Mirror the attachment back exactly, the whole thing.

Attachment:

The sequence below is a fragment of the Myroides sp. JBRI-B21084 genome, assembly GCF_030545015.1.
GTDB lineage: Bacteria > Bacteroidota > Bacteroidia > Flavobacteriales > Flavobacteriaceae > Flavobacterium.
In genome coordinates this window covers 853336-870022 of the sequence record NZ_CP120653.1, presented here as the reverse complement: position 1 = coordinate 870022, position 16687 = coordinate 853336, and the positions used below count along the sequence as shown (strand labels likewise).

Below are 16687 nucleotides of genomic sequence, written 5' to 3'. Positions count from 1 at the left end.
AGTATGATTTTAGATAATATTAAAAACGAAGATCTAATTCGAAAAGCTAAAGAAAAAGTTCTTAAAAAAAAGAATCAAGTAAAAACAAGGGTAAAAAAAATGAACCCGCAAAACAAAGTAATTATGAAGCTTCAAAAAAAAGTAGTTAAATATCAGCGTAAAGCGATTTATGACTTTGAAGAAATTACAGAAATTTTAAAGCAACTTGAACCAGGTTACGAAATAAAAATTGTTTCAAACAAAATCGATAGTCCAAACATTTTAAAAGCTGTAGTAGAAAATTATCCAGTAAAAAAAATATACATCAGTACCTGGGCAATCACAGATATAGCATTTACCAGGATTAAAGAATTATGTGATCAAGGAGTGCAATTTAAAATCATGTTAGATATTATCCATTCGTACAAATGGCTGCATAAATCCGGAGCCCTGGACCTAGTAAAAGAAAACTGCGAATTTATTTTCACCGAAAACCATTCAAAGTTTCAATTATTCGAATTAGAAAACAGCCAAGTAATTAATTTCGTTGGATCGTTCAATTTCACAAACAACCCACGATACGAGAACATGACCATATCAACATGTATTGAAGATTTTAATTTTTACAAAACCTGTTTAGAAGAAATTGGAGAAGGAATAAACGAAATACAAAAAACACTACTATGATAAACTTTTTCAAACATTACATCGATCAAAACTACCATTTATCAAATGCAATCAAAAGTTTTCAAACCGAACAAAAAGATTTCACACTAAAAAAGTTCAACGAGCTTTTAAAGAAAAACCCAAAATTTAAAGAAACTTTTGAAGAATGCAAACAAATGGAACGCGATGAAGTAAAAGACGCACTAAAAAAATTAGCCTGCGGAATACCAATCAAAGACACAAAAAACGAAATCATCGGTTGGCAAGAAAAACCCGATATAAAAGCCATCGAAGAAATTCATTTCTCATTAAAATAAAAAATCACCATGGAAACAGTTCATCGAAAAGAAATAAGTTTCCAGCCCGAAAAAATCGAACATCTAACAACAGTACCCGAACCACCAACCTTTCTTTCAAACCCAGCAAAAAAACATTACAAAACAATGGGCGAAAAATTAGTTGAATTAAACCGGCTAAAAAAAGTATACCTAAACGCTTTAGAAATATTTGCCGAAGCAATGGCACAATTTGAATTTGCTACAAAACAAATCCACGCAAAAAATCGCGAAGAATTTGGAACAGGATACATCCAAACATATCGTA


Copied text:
The sequence below is a fragment of the Myroides sp. JBRI-B21084 genome, assembly GCF_030545015.1.
GTDB lineage: Bacteria > Bacteroidota > Bacteroidia > Flavobacteriales > Flavobacteriaceae > Flavobacterium.
In genome coordinates this window covers 853336-870022 of the sequence record NZ_CP120653.1, presented here as the reverse complement: position 1 = coordinate 870022, position 16687 = coordinate 853336, and the positions used below count along the sequence as shown (strand labels likewise).

Below are 16687 nucleotides of genomic sequence, written 5' to 3'. Positions count from 1 at the left end.
AGTATGATTTTAGATAATATTAAAAACGAAGATCTAATTCGAAAAGCTAAAGAAAAAGTTCTTAAAAAAAAGAATCAAGTAAAAACAAGGGTAAAAAAAATGAACCCGCAAAACAAAGTAATTATGAAGCTTCAAAAAAAAGTAGTTAAATATCAGCGTAAAGCGATTTATGACTTTGAAGAAATTACAGAAATTTTAAAGCAACTTGAACCAGGTTACGAAATAAAAATTGTTTCAAACAAAATCGATAGTCCAAACATTTTAAAAGCTGTAGTAGAAAATTATCCAGTAAAAAAAATATACATCAGTACCTGGGCAATCACAGATATAGCATTTACCAGGATTAAAGAATTATGTGATCAAGGAGTGCAATTTAAAATCATGTTAGATATTATCCATTCGTACAAATGGCTGCATAAATCCGGAGCCCTGGACCTAGTAAAAGAAAACTGCGAATTTATTTTCACCGAAAACCATTCAAAGTTTCAATTATTCGAATTAGAAAACAGCCAAGTAATTAATTTCGTTGGATCGTTCAATTTCACAAACAACCCACGATACGAGAACATGACCATATCAACATGTATTGAAGATTTTAATTTTTACAAAACCTGTTTAGAAGAAATTGGAGAAGGAATAAACGAAATACAAAAAACACTACTATGATAAACTTTTTCAAACATTACATCGATCAAAACTACCATTTATCAAATGCAATCAAAAGTTTTCAAACCGAACAAAAAGATTTCACACTAAAAAAGTTCAACGAGCTTTTAAAGAAAAACCCAAAATTTAAAGAAACTTTTGAAGAATGCAAACAAATGGAACGCGATGAAGTAAAAGACGCACTAAAAAAATTAGCCTGCGGAATACCAATCAAAGACACAAAAAACGAAATCATCGGTTGGCAAGAAAAACCCGATATAAAAGCCATCGAAGAAATTCATTTCTCATTAAAATAAAAAATCACCATGGAAACAGTTCATCGAAAAGAAATAAGTTTCCAGCCCGAAAAAATCGAACATCTAACAACAGTACCCGAACCACCAACCTTTCTTTCAAACCCAGCAAAAAAACATTACAAAACAATGGGCGAAAAATTAGTTGAATTAAACCGGCTAAAAAAAGTATACCTAAACGCTTTAGAAATATTTGCCGAAGCAATGGCACAATTTGAATTTGCTACAAAACAAATCCACGCAAAAAATCGCGAAGAATTTGGAACAGGATACATCCAAACATATCGTA